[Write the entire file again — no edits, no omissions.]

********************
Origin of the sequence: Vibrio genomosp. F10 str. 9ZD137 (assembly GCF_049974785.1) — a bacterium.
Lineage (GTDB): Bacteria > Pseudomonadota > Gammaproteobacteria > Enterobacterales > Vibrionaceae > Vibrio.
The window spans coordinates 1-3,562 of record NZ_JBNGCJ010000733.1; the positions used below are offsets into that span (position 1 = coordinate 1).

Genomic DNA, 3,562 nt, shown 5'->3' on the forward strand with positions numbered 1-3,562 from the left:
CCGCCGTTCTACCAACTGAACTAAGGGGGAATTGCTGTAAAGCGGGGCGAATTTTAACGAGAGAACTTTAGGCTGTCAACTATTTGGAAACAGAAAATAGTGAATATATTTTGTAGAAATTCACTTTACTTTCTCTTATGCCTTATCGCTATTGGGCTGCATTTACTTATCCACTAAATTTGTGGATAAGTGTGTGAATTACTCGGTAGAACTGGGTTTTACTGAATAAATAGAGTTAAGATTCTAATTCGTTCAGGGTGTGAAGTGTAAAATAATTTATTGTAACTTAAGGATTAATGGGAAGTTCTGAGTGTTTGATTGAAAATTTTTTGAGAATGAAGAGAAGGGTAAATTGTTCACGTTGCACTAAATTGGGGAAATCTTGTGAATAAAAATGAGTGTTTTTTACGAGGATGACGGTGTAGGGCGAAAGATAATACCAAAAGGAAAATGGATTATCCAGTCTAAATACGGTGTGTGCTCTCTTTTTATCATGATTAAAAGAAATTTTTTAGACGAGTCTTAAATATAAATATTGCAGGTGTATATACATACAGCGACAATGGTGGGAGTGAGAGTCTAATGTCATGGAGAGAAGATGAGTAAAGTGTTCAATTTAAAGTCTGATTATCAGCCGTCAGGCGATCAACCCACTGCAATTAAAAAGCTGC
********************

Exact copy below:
Origin of the sequence: Vibrio genomosp. F10 str. 9ZD137 (assembly GCF_049974785.1) — a bacterium.
Lineage (GTDB): Bacteria > Pseudomonadota > Gammaproteobacteria > Enterobacterales > Vibrionaceae > Vibrio.
The window spans coordinates 1-3,562 of record NZ_JBNGCJ010000733.1; the positions used below are offsets into that span (position 1 = coordinate 1).

Genomic DNA, 3,562 nt, shown 5'->3' on the forward strand with positions numbered 1-3,562 from the left:
CCGCCGTTCTACCAACTGAACTAAGGGGGAATTGCTGTAAAGCGGGGCGAATTTTAACGAGAGAACTTTAGGCTGTCAACTATTTGGAAACAGAAAATAGTGAATATATTTTGTAGAAATTCACTTTACTTTCTCTTATGCCTTATCGCTATTGGGCTGCATTTACTTATCCACTAAATTTGTGGATAAGTGTGTGAATTACTCGGTAGAACTGGGTTTTACTGAATAAATAGAGTTAAGATTCTAATTCGTTCAGGGTGTGAAGTGTAAAATAATTTATTGTAACTTAAGGATTAATGGGAAGTTCTGAGTGTTTGATTGAAAATTTTTTGAGAATGAAGAGAAGGGTAAATTGTTCACGTTGCACTAAATTGGGGAAATCTTGTGAATAAAAATGAGTGTTTTTTACGAGGATGACGGTGTAGGGCGAAAGATAATACCAAAAGGAAAATGGATTATCCAGTCTAAATACGGTGTGTGCTCTCTTTTTATCATGATTAAAAGAAATTTTTTAGACGAGTCTTAAATATAAATATTGCAGGTGTATATACATACAGCGACAATGGTGGGAGTGAGAGTCTAATGTCATGGAGAGAAGATGAGTAAAGTGTTCAATTTAAAGTCTGATTATCAGCCGTCAGGCGATCAACCCACTGCAATTAAAAAGCTGC